Preventing the spread of methicillin-resistant Staphylococcus aureus is achieved with good hygiene such as hand washing and using alcohol-based hand sanitizer, covering wounds until they are healed and the avoidance of sharing items such as razors or towels with others, states the CDC. Seek immediate medical care if an infection of methicillin-resistant Staphylococcus aureus or MRSA is suspected.
MRSA is spread through direct contact with an infected wound or through sharing personal items that have been contaminated, according to the CDC. It is possible for anyone to get MRSA, but some situations can increase the risk. This includes crowded areas, contact with an infected person's skin and situations where equipment is shared, such as daycare centers, hospitals and military barracks.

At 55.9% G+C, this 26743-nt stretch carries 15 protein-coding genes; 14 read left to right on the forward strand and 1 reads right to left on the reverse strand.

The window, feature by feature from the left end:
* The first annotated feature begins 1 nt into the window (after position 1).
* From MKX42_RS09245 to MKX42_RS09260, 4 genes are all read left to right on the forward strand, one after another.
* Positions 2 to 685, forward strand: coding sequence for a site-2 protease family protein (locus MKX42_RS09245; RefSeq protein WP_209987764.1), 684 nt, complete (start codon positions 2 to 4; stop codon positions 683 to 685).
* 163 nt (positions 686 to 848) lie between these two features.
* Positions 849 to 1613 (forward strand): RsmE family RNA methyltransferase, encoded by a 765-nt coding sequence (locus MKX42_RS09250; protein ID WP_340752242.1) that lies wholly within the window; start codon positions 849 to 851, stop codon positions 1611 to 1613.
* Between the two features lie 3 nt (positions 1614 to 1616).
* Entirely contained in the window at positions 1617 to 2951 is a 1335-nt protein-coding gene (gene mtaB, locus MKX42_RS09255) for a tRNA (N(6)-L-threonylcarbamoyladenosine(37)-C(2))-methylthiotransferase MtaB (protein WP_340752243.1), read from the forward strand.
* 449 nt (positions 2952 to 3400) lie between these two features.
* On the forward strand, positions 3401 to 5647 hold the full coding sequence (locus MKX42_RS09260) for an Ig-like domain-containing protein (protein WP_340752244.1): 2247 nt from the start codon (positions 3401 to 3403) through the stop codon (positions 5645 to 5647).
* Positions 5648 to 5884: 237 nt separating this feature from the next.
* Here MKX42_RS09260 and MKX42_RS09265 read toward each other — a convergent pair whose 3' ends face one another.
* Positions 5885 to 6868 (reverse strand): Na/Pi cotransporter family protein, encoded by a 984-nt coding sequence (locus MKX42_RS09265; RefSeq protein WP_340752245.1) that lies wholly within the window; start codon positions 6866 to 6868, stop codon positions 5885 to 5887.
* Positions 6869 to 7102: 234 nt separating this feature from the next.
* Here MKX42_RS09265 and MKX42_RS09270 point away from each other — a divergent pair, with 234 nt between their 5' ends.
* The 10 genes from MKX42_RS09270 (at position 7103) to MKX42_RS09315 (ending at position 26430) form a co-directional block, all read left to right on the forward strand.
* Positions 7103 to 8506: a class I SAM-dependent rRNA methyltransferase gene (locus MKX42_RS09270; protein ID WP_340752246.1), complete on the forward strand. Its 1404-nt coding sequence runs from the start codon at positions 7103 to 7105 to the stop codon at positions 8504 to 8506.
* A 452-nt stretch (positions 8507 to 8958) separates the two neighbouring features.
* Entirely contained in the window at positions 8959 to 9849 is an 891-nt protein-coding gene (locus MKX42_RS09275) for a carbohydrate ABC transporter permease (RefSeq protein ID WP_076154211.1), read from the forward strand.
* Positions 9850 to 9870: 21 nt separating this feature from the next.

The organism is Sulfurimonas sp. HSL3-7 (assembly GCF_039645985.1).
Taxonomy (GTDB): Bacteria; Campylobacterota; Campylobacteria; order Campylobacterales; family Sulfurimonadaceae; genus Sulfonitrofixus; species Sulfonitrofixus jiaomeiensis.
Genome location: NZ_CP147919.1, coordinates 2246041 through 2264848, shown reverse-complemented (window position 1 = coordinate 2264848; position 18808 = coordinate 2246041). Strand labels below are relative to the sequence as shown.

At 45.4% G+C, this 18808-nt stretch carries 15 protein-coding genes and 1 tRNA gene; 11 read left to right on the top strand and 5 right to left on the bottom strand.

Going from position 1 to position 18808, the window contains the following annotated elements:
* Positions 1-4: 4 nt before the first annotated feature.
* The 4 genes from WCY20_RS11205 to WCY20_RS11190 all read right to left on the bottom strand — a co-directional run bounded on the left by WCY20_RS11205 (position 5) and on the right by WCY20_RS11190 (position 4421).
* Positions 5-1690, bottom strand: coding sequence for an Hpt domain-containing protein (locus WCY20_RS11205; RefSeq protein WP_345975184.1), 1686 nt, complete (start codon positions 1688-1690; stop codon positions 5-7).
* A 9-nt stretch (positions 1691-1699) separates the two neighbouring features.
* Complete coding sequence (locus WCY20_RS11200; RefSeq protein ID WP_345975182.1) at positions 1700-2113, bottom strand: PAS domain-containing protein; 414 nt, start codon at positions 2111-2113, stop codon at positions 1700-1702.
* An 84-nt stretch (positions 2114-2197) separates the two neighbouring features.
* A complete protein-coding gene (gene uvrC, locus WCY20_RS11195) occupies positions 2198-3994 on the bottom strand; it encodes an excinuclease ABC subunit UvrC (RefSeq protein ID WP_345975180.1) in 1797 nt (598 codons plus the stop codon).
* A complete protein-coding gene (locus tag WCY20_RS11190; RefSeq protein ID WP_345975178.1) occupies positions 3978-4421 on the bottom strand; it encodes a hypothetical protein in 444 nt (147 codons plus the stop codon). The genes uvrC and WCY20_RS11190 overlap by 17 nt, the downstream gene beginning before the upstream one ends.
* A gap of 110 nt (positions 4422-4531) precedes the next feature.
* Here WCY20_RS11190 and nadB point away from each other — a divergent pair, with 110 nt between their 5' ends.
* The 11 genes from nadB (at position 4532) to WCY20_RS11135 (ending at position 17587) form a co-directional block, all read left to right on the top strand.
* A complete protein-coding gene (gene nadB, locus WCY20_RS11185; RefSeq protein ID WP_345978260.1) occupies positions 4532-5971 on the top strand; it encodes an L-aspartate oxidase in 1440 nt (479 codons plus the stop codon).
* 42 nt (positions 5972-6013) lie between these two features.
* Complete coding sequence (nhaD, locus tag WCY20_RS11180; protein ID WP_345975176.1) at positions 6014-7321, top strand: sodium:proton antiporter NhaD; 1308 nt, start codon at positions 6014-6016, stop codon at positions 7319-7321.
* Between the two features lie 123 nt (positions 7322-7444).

Symptoms of MRSA include an irritated area of the skin that is warm, red or painful; swollen; full of pus or drainage; and accompanied by a fever, states the CDC. Although, it is not possible to tell if an infection is MRSA by looking at it, a person who exhibits these symptoms should cover the infected area with a bandage, wash his hands and contact his physician immediately. Attempting to drain pus from the wound or treating MRSA at home can cause the infection to spread to other people.